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12 Comedies You Didn't Realize Were Basically Remakes Of Serious Movies

March 29, 2021 356 votes 79 voters 3.6k views12 items

List RulesVote up the funniest movie versions of classic dramas.

Sure, most of us are pretty tired of remakes. But not all remakes are created equal, and sometimes films will take the basic plot of a famous predecessor and do something totally different with it, such as comedy remakes of serious movies. These are rarely remakes in the most traditional sense - they seldom have the same title, for instance - but often the beats are the same - sometimes quite literally, as in the case of one famous comedy that actually bought the rights to the movie it was borrowing from so it could do whole scenes verbatim. Other times, directors and screenwriters merely pick up themes or iconic scenes that had a powerful dramatic impact and turn them to more comedic ends.

These dozen films - which range from Oscar winners to goofy cult favorites - all take premises that were previously used by (often classic) movies and wring laughs from them, to varying degrees of success.

  • There's doing a stealth remake of a movie, and then there's buying the rights to a 1957 film so that you can literally use most of the dialogue and blocking and then add punchlines onto the end. The latter is what Jim Abrahams and Jerry and David Zucker did for the classic spoof Airplane!

    While the 1980 comedy poked fun at all manner of airline disaster movies that were popular in the '70s - including a string of movies all called Airport - the lifts from Zero Hour! are liberal and include not just the basic plot (a damaged war vet must land a passenger plane after everyone on board comes down with food poisoning from eating fish) but also many of the camera angles and lines of dialogue. Both movies even incorporate an exclamation point into their titles!

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  • "I had always loved Dog Day Afternoon," Airheads screenwriter Rich Wilkes told Consequence of Sound. "One day it occurred to me, if you did a comedic version of that set up and put it in the world of rock and roll and how do you break through into the music biz, it sort of lends itself to that structure."

    Thus, Airheads was born. A flop upon its initial release, this 1994 cult favorite features three wannabe rock stars (played by Brendan Fraser, Steve Buscemi, and Adam Sandler, all early in their careers) who hold a radio station hostage, demanding that their demo tape be played on air. In Dog Day Afternoon, which was based on a true story, it was a bank robbery. In both cases, the criminals win over the public who are watching the scenario unfold, even while clashing with the authorities. Of course, in Airheads the ending is a bit rosier.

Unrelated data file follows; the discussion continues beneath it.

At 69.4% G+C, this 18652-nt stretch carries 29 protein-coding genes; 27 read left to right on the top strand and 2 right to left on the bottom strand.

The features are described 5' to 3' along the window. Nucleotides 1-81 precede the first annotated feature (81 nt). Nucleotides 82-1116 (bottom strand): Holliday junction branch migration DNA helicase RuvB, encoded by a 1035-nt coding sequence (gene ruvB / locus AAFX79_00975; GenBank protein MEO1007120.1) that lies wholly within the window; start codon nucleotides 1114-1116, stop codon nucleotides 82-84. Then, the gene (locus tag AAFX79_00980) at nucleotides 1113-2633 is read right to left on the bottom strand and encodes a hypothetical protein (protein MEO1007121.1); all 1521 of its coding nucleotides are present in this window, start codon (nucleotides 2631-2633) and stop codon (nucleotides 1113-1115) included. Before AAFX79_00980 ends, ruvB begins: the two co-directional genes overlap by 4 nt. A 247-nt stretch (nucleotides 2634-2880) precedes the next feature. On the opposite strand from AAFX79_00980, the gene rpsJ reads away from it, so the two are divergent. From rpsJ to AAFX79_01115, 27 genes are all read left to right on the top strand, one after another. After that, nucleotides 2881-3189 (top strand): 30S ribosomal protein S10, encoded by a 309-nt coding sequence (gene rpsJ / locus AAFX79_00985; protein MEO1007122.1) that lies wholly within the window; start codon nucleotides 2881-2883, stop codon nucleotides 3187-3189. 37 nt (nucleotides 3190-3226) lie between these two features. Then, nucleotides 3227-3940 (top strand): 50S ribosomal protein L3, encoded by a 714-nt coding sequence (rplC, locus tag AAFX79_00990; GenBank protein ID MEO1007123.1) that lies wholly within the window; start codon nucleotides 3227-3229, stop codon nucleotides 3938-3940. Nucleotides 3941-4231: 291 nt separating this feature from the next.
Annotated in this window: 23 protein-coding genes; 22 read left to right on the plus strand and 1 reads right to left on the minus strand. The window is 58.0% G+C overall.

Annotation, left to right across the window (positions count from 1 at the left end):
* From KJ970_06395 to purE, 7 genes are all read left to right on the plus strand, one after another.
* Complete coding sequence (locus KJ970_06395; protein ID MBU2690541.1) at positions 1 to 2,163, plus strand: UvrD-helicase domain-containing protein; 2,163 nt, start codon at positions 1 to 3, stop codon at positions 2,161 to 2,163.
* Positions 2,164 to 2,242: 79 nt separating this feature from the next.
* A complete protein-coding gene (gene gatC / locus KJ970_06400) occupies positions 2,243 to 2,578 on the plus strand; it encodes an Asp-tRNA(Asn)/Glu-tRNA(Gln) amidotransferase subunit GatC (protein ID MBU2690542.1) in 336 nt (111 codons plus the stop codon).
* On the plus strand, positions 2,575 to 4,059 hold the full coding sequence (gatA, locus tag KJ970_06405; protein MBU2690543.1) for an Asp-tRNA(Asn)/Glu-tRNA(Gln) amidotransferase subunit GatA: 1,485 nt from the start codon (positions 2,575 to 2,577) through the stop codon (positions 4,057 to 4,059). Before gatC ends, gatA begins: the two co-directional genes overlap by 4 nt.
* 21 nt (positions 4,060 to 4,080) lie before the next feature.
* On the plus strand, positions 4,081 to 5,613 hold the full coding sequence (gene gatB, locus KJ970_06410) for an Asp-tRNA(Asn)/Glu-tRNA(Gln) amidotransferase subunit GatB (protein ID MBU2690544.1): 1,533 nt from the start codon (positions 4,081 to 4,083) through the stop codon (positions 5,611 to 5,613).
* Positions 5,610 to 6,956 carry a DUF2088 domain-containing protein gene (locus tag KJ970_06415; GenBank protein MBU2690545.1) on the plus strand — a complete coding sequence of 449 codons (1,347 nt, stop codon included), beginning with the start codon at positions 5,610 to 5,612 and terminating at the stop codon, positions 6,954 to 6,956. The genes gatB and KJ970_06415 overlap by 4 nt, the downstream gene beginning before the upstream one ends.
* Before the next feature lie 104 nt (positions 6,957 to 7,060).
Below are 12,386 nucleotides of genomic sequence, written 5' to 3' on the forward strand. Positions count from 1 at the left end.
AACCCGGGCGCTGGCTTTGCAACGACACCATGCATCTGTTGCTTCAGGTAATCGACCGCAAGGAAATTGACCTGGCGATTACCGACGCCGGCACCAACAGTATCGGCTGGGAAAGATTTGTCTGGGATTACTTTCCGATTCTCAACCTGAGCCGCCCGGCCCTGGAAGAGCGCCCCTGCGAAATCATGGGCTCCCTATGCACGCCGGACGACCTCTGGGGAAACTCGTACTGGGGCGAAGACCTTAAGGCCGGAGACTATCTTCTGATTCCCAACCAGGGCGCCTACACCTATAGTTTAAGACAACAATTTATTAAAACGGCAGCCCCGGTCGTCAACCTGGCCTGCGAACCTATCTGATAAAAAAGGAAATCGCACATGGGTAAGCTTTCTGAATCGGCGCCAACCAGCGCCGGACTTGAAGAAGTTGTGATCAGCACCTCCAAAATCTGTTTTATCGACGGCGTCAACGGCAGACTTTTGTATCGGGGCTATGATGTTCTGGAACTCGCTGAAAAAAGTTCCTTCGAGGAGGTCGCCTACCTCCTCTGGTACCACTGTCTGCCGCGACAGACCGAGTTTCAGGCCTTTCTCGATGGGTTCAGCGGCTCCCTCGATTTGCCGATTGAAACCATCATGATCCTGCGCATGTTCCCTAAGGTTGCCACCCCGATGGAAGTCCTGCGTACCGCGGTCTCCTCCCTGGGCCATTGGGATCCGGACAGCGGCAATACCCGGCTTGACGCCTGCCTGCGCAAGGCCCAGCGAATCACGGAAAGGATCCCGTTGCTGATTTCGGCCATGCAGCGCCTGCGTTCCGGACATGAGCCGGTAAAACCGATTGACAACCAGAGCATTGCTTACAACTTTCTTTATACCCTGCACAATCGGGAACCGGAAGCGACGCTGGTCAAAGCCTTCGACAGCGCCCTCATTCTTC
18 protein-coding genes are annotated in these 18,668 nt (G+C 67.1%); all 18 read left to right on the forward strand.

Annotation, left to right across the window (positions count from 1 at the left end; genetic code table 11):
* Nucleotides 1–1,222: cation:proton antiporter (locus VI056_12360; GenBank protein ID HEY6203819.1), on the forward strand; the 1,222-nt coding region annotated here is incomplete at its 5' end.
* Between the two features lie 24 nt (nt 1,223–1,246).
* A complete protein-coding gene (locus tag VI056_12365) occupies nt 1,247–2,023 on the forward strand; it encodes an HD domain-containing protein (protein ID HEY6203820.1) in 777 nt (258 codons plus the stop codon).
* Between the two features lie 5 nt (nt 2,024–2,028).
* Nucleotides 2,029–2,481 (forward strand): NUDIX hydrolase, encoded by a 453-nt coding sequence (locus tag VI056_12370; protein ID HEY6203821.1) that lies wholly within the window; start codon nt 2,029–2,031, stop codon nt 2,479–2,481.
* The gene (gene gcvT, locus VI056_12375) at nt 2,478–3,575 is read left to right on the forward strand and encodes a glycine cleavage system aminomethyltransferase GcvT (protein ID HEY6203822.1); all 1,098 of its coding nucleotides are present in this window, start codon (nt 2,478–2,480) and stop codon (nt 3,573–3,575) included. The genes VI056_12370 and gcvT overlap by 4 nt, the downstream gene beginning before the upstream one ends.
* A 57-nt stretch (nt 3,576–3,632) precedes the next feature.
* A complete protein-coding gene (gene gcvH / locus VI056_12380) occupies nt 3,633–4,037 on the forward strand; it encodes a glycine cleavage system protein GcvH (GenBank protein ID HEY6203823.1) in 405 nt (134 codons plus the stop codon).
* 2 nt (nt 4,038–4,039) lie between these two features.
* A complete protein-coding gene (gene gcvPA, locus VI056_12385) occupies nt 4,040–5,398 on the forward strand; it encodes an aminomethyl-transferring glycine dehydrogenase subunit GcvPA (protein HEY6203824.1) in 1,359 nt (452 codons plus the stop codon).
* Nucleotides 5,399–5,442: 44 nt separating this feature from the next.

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  • "It did have a bloody good pitch," animator Peter Lord said of his attempts to bring Aardman Animation's Chicken Run to a Hollywood studio. "It was: we'll do The Great Escape with chickens!"

    Not only did the resulting film have a similar plot to the 1963 classic about British and American POWs fleeing a German prison camp during WWII, the chicken farm in Chicken Run was actually designed to resemble a POW camp, complete with coops that resembled the houses where POWs lived, wire fences, searchlights, and even the famous tunneling scene from The Great Escape recreated with, well, claymation chickens, naturally.

    "Chickens are so ridiculous," Lord said, and "famously cowardly. So you mix together extreme heroism with these great cowards and it seems absurd."

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  • There are few scenes more iconic in the history of cinema than Max von Sydow's medieval knight playing chess with Death in Ingmar Bergman's 1957 classic The Seventh Seal. One would expect to find copious references to such a revered film in many places, but one unlikely film would be the sequel to a goofy slacker comedy from 1989. Yet that's exactly what Bill & Ted's Bogus Journey provides.

    Besides an extended riff on the scene in question - in which the eponymous duo challenge Death to a variety of modern board and party games, including Battleship and Twister - the entire design of William Sadler's Death was based on the version of Death presented in Bergman's original, where the figure was played by Swedish actor Bengt Ekerot.

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